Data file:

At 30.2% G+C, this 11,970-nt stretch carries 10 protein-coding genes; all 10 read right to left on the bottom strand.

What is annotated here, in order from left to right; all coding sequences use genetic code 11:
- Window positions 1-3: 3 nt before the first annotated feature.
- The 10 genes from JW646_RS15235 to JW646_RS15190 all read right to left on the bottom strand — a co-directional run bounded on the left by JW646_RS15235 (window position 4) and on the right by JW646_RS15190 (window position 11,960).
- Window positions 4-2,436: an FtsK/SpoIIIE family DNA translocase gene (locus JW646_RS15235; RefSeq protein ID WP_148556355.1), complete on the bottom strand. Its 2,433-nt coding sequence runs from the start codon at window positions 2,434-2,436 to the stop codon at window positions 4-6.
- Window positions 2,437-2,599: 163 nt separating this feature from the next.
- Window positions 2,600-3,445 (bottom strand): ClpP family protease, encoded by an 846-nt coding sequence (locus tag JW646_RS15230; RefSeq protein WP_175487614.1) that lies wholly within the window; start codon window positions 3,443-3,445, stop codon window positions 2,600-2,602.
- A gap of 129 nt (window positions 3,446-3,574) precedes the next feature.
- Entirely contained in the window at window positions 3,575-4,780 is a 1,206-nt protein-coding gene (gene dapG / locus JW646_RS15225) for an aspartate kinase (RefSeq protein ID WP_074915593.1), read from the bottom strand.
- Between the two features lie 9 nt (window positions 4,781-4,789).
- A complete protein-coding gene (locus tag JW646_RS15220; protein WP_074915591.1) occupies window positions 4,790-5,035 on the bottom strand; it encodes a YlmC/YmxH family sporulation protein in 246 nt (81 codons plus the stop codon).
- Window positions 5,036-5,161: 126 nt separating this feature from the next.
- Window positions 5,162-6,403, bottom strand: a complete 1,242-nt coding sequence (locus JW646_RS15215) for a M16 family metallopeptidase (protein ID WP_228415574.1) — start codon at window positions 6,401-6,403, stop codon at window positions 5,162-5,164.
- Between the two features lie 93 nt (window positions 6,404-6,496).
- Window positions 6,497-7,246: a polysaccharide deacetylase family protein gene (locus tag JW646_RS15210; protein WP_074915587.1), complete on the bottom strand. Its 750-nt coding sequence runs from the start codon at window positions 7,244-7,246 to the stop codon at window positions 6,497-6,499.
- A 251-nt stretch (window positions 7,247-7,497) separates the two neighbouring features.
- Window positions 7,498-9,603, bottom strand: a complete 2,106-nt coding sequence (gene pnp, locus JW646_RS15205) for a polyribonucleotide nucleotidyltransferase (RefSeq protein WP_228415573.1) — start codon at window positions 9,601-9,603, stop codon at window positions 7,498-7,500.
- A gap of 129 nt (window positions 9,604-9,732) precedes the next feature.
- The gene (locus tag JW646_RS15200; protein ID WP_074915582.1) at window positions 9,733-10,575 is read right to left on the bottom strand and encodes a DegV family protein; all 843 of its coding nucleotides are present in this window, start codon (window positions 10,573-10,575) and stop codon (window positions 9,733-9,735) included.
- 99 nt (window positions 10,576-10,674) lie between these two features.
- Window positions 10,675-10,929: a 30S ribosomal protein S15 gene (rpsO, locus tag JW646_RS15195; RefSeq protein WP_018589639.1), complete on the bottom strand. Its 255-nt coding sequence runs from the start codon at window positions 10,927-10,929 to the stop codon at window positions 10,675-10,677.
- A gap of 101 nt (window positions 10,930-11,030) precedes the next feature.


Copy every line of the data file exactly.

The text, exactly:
At 30.2% G+C, this 11,970-nt stretch carries 10 protein-coding genes; all 10 read right to left on the bottom strand.

What is annotated here, in order from left to right; all coding sequences use genetic code 11:
- Window positions 1-3: 3 nt before the first annotated feature.
- The 10 genes from JW646_RS15235 to JW646_RS15190 all read right to left on the bottom strand — a co-directional run bounded on the left by JW646_RS15235 (window position 4) and on the right by JW646_RS15190 (window position 11,960).
- Window positions 4-2,436: an FtsK/SpoIIIE family DNA translocase gene (locus JW646_RS15235; RefSeq protein ID WP_148556355.1), complete on the bottom strand. Its 2,433-nt coding sequence runs from the start codon at window positions 2,434-2,436 to the stop codon at window positions 4-6.
- Window positions 2,437-2,599: 163 nt separating this feature from the next.
- Window positions 2,600-3,445 (bottom strand): ClpP family protease, encoded by an 846-nt coding sequence (locus tag JW646_RS15230; RefSeq protein WP_175487614.1) that lies wholly within the window; start codon window positions 3,443-3,445, stop codon window positions 2,600-2,602.
- A gap of 129 nt (window positions 3,446-3,574) precedes the next feature.
- Entirely contained in the window at window positions 3,575-4,780 is a 1,206-nt protein-coding gene (gene dapG / locus JW646_RS15225) for an aspartate kinase (RefSeq protein ID WP_074915593.1), read from the bottom strand.
- Between the two features lie 9 nt (window positions 4,781-4,789).
- A complete protein-coding gene (locus tag JW646_RS15220; protein WP_074915591.1) occupies window positions 4,790-5,035 on the bottom strand; it encodes a YlmC/YmxH family sporulation protein in 246 nt (81 codons plus the stop codon).
- Window positions 5,036-5,161: 126 nt separating this feature from the next.
- Window positions 5,162-6,403, bottom strand: a complete 1,242-nt coding sequence (locus JW646_RS15215) for a M16 family metallopeptidase (protein ID WP_228415574.1) — start codon at window positions 6,401-6,403, stop codon at window positions 5,162-5,164.
- Between the two features lie 93 nt (window positions 6,404-6,496).
- Window positions 6,497-7,246: a polysaccharide deacetylase family protein gene (locus tag JW646_RS15210; protein WP_074915587.1), complete on the bottom strand. Its 750-nt coding sequence runs from the start codon at window positions 7,244-7,246 to the stop codon at window positions 6,497-6,499.
- A 251-nt stretch (window positions 7,247-7,497) separates the two neighbouring features.
- Window positions 7,498-9,603, bottom strand: a complete 2,106-nt coding sequence (gene pnp, locus JW646_RS15205) for a polyribonucleotide nucleotidyltransferase (RefSeq protein WP_228415573.1) — start codon at window positions 9,601-9,603, stop codon at window positions 7,498-7,500.
- A gap of 129 nt (window positions 9,604-9,732) precedes the next feature.
- The gene (locus tag JW646_RS15200; protein ID WP_074915582.1) at window positions 9,733-10,575 is read right to left on the bottom strand and encodes a DegV family protein; all 843 of its coding nucleotides are present in this window, start codon (window positions 10,573-10,575) and stop codon (window positions 9,733-9,735) included.
- 99 nt (window positions 10,576-10,674) lie between these two features.
- Window positions 10,675-10,929: a 30S ribosomal protein S15 gene (rpsO, locus tag JW646_RS15195; RefSeq protein WP_018589639.1), complete on the bottom strand. Its 255-nt coding sequence runs from the start codon at window positions 10,927-10,929 to the stop codon at window positions 10,675-10,677.
- A gap of 101 nt (window positions 10,930-11,030) precedes the next feature.